Market Structure, Capital Regulation and Bank Risk Taking
Posted: 17 Feb 2009
Date Written: February 16, 2009
This paper discusses the effect of capital regulation on the risk taking behavior of commercial banks. We first theoretically show that capital regulation works differently in different market structures of banking sectors. In lowly concentrated markets, capital regulation is effective in mitigating risk taking behavior because banks' franchise values are low and banks have incentives to pursue risky strategies in order to increase their franchise values. If franchise values are high, on the other hand, the effect of capital regulation on bank risk taking is ambiguous as banks lack those incentives. We then test the model predictions on a cross-country sample including 421 commercial banks from 61 countries. We find that capital regulation is effective in mitigating risk taking only in markets with a low degree of concentration. The results remain robust after accounting for financial sector development, legal system effciency, and for other country and bank-specific characteristics.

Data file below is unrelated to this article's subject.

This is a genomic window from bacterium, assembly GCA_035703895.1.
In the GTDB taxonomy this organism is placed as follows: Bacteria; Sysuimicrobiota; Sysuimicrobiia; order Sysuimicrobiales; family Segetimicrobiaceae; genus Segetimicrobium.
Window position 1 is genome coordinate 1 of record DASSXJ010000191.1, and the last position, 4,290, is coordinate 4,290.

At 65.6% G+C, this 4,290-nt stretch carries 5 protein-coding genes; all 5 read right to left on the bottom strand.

Keywords: Banks, market structure, risk shifting, franchise value, capital regulation
JEL Classification: G21, G28
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